No tickets, he says, what can you expect, it's Saturday, busier than the black hole of Calcutta. Sveta freaked out, he says, spitting on the ground, she's pushed off home. He doesn't give a damn either, then. If she can do without him, he can do without her. There are four of us now, it doesn't seem odd my being there, as though I'm dogging them, begging for something. Although I wasn't begging for anything anyway, and never would. We're just out together, like any other group of friends. Let us be seated a moment, Comrades, Igor says when we come out at Izmailovo Boulevard by the Theatre of Mime and Gesture, and he points to a bench. We pile on to it. The film is off, Igor says, but behold I have a magic potion, and he pulls it out. I light a match, fluffy snow on untouched railings. Boys often do that, I have noticed, light matches, throw catch phrases around, and the snow melts and melts. Igor finishes opening the bottle. He wears his scarf very loose around his neck. I like that. Let's celebrate, he says. I shrug, I have tried drinking several times and hated it, but if I say no Igor won't have anything to talk to me about and through him Oleg will probably find me a drag too. Then he'll starting laughing at me again, Ah, m'sieu Nicolas. Right, I say as enthusiastically as I can manage. Boys, you must be crazy, Natasha says, we're right next to the police station. Now it's for Oleg to decide. We do need one glass at least, Oleg says, but not very definitely; he probably doesn't want to drink all that much either. Got a glass, Igor? Let's just drink straight from the bottle. Natasha miffed, just don't take too long about it. She blows in her mitten and says, I'll keep look out for you, any trouble I'll whistle, and she goes off towards the light. We drink the wine in turn, Igor, me, Oleg. We're not enjoying it all that much, but Igor puts a brave face on it, let's go to town, Comrade Communists! He starts telling us all about this French film but Oleg suddenly says, Igor, turn off the verbal diarrhoea will you. Why do you keep on and on all the time about girls? Igor says, you can't quite tell whether he's joking or not, it's all right for you, m'sieu, with respect, you already have a grand passion in your life, but m'sieu Nicolas and I are bereft, n'est-ce pas, m'sieu Nicolas? We are starvelings. That's not the point, Oleg says, do you want us to start sharing girls or what? You've got Sveta, I say to Igor, you're just going through a rough patch with her at the moment. She's pathetic, Igor frowns, she drags me down, you can have her if you like. I say, I don't like. And why not indeed, he enquires archly, as if he were the girl he is offering me, there's even a love-nest thrown in. Say yes, Krasikov, my folks have gone to Velikii Ustiug for the holiday. Sixteen are we? Time, my friend, to sample all manner of delights. Cut it out, Igor, Oleg interrupts, pulls out a cigarette and passes it to me. I splutter and cough, tears come to my eyes, Igor boisterously thumps me on the back. I decide Oleg doesn't much care either for all this silly talk about girls. It's all put on. Always playing to the gallery, Igor is. Oleg and I know that, it's a secret we are sharing. I am very, very grateful to Oleg but can't raise my eyes to his face in order to thank him unnoticed, they have become very heavy, I'm afraid that in my gratitude I may seem to be presuming. I raise them anyway. His eyes are grey, beautiful and even, the way skin is beautiful and even on cool, matt hands which don't have the veins standing out on them. They are even and lively and the heart beneath his skin must beat steadily, thud-thud-thud, the blood not coursing through his veins in sudden surges... Igor starts whistling, whee-whew, you can tell he is a bit put out by Oleg. Natasha calls, finished yet? I say, still half a bottle to go. People are passing by behind our backs, turning to look. Want some? I shout to Natasha. Are you out of your skull, Krasikov, she answers, I've never drunk shit like that in my life. Is that my wine you're calling shit? Igor whistling again, whee-whew. Whose do you think? Natasha asks with the hint of a sneer. Oleg smoking in silence, looking away, intent, as if he's expecting someone to join us any minute. She's joking, Igor, Oleg says, but you can't tell whether he's peace-making or just looking for something to say. We drink some more, me first, it catches disgustingly in my throat, I even gag. Igor grabs the bottle from me, hand it over, Nicolas, come on, old workhorse, let's have it, Comrade Communist, he takes a swig himself then holds it out to Oleg. I can see Oleg doesn't really want to drink, he's forcing himself, like me. Let's finish it off in the cellar, Igor says and shouts to Natasha, all done! Natasha comes back, blowing in her mitten, evidently a habit. She plonks herself down where there isn't enough space between Oleg and Igor, giving Oleg's shoulder a demonstrative poke to say, shove over, will you. Oleg demonstratively pushes her fur hat over her eyes, she laughs, ooh, Oleg, don't, ooh, stop it. Igor says, guys, we ought to have a piss in front of the lot of them now, he whispers in my ear, that would be a hoot, eh? And he's reeking of wine. Silly! Natasha says, her head on Oleg's shoulder, nuzzling his face, her eyes hidden under the hat pushed over her face. Oleg half smiling at Igor. He has probably forgotten me for the moment. It probably feels good not to have the sense of owing me anything, not to feel the cautious web of my eyes on his hands, or his face, or his eyelashes. Down in the cellar we finish Igor's bottle off and he pushes a candle in it. We watch the candle weeping as its life melts away, every tear that falls means it has less and less of its life here left. What a fate! If it wants to exist it mustn't spend itself but stay quietly in the dark not wasting its tears, but if it wants to live it has to burn and weep so clearly.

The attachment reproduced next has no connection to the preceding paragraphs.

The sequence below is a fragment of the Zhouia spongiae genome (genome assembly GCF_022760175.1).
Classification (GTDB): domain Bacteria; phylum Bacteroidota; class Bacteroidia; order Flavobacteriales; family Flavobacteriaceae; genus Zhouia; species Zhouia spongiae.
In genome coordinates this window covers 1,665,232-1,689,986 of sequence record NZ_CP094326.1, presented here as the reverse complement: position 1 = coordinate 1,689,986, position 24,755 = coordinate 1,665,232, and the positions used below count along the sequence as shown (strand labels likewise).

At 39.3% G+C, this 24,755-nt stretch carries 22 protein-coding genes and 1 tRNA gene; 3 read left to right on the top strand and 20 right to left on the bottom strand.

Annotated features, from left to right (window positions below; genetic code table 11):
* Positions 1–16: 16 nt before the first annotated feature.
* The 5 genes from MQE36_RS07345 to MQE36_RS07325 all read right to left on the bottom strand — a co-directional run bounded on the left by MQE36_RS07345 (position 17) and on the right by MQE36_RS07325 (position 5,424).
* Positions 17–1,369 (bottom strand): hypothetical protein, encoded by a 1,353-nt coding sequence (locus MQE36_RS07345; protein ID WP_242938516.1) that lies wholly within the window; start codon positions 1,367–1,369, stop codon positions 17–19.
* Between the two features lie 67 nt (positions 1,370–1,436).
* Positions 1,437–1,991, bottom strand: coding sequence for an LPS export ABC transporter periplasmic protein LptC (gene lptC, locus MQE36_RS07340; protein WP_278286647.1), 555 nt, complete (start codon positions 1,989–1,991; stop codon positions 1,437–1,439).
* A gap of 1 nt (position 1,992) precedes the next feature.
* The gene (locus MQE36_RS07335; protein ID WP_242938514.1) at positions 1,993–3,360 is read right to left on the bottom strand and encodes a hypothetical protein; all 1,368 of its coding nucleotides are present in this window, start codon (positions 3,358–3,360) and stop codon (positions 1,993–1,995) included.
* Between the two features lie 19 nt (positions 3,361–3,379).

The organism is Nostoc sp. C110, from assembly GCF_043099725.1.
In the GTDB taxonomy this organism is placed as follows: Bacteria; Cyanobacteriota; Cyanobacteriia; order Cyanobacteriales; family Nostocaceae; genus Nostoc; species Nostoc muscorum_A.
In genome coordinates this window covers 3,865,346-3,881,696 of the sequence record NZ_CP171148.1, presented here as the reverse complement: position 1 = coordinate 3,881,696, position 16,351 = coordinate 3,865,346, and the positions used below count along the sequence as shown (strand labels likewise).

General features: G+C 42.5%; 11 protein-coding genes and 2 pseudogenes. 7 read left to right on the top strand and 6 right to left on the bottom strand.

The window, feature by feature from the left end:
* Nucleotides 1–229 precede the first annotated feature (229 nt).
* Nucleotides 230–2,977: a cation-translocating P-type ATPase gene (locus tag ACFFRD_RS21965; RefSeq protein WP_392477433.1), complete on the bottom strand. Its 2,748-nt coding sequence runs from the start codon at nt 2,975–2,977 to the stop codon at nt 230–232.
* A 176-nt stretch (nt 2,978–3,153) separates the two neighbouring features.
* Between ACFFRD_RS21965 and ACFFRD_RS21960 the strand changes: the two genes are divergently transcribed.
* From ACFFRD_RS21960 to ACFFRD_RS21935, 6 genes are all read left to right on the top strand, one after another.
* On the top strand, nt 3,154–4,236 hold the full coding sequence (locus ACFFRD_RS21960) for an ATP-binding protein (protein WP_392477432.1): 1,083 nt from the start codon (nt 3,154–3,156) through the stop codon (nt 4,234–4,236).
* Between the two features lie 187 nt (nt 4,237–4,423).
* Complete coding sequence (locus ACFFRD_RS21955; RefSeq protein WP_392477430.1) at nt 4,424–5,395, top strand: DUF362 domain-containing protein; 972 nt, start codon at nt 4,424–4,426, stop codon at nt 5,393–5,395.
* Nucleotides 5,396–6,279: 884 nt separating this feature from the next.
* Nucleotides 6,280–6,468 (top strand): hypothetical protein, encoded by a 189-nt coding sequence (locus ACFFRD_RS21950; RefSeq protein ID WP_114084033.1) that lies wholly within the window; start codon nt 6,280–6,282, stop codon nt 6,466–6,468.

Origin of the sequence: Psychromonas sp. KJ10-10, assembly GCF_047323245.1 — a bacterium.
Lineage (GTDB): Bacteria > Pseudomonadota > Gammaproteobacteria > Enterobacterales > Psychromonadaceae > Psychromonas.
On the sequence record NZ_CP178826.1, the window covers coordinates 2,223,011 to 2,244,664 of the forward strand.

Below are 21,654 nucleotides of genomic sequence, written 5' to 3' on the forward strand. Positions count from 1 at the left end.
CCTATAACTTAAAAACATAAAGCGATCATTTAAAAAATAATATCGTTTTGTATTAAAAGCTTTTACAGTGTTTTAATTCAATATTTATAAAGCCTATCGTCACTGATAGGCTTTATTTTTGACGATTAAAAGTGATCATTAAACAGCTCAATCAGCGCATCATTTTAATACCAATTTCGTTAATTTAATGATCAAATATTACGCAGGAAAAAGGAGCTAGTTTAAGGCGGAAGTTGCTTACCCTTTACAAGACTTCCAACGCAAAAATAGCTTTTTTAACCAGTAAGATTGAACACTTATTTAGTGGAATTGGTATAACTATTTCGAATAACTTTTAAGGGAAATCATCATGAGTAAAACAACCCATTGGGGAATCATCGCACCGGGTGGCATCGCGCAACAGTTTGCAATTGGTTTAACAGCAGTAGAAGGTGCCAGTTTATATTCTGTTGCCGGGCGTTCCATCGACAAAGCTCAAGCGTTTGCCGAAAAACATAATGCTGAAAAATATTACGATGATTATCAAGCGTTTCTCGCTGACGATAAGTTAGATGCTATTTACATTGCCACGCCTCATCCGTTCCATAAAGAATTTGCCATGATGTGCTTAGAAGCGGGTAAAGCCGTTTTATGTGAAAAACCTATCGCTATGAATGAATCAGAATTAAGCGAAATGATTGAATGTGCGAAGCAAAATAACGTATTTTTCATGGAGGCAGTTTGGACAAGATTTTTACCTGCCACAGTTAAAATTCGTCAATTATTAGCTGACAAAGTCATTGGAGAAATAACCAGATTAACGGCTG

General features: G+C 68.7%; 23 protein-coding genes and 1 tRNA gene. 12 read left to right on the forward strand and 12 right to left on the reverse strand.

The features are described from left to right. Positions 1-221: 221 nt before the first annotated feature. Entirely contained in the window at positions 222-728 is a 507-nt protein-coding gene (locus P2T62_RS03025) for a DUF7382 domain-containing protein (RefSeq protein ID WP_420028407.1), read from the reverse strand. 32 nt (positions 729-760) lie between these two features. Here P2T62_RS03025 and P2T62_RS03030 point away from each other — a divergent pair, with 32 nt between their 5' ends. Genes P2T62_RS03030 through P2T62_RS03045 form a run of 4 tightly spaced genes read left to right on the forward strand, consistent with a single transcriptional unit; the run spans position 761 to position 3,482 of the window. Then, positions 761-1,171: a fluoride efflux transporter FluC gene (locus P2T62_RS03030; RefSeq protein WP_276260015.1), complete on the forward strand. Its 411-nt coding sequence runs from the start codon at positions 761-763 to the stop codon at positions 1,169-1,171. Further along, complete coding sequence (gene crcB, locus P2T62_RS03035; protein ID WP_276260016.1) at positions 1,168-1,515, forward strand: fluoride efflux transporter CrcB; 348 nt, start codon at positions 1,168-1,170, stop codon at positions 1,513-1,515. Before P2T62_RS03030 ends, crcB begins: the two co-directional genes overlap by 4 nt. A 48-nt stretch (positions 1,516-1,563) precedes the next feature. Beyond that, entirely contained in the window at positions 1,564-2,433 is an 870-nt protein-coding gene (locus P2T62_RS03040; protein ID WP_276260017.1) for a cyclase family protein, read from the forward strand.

How did they get on to us? In comes the beat policeman first, with a law and order volunteer in a fox fur hat close behind. The volunteer has glasses with thin gold rims, the candle flame reflects in them in an odd, remote, somehow disagreeable way. More of them up there in the doorway. Come on out, four eyes says sourly. He shouts up the steps, why has this cellar been left unsecured, Margarita Ivanovna? But we aren't doing anything wrong, Igor says, just looking at this candle. What are you doing then, having a prayer meeting? the policeman asks. No, just sitting here, Igor replies. Couldn't have chosen a lovelier spot, could you? The policeman runs his torch over the walls, fox fur runs his over the floor. There are empty bottles lying about, bits of glass, some old paper. Vodka session? he asks. No, we are just sitting here, I say. All right, kiddies, out you come. He shouts up the steps again, your Oleg's down here, Marina Yevgenievna, how about that? I know his mother a bit, she's some academic bigwig, I think. We're going to stay here a bit, Igor says, digging his heels in, what law are we breaking? Oh, really know your rights, don't you, four eyes answers, catching Igor's sleeve and trying to pull him up, hissing at him, are you right in the head, laddy? And you stop shoving me about, Igor says pulling himself free and sitting down again. They've had a skinful, the four-eyed creep says, smell like a brewery, the whole of Izmailovo can smell it. We're just leaving, Natasha says nicely and stands up. Come on, Oleg, let's be going. Oleg looks away, and stays put. Stay here, Oleg, Igor says, what business have they got trying to kick us out, as if we weren't good Communists. Natasha tugs at Oleg's sleeve and suddenly starts blubbing. She yells at Igor, shut up, do, Igor, don't go trying to drag Oleg into your idiotic escapades! Just because you are a clown, she yells, just because you are a complete fool don't think everybody else is too. Perhaps we should go, Igor, Oleg says dully, this is silly. You're a toad, Igor says to Natasha and she suddenly starts thumping him in a fit of rage. You're a strait-laced toad, you're a really sad person. Natasha yells at him, I don't even want to talk to you, you're just nothing, you're a rubbishy, useless idiot, I've always told Oleg that. Toad, ha-ha, shop assistant's daughter, Igor groans, as if the full impact of her words has only now hit him. Natasha is already outside, Oleg standing by the door, brooding, intent. There is no telling how he is taking all this fuss. Then he gestures dismissively, come on, guys, that's enough drama, let's go. Don't try reasoning with him, Natasha shouts from upstairs, he's just an idiot who's always making trouble. He's a complete fool, he's just a clown who doesn't know when to keep his mouth shut! Four eyes is now confidently hauling Igor towards the door, Igor suddenly gives up resisting and says coolly, let's go, then, friends, to the police station or what? Go home, four eyes says dusting down his coat, sleep it off, you're too keen on your rights. Oh, sleep it off, eh, Igor yells, dancing right in front of him in the snow. Sleep it off! His scarf is flying free, completely adrift from his donkey jacket. I go back and rescue Oleg's cigarettes. Natasha is blubbing in front of Oleg's mum, pleading. Forgive me, Marina Yevgenievna, that half-wit dragged us down here. You do forgive me, don't you? she wheedles. I'll talk to you at home, Marina Yevgenievna says, turning to Oleg. He suddenly explodes: Mo-ther! Natasha is wittering on and on: You do forgive me, don't you?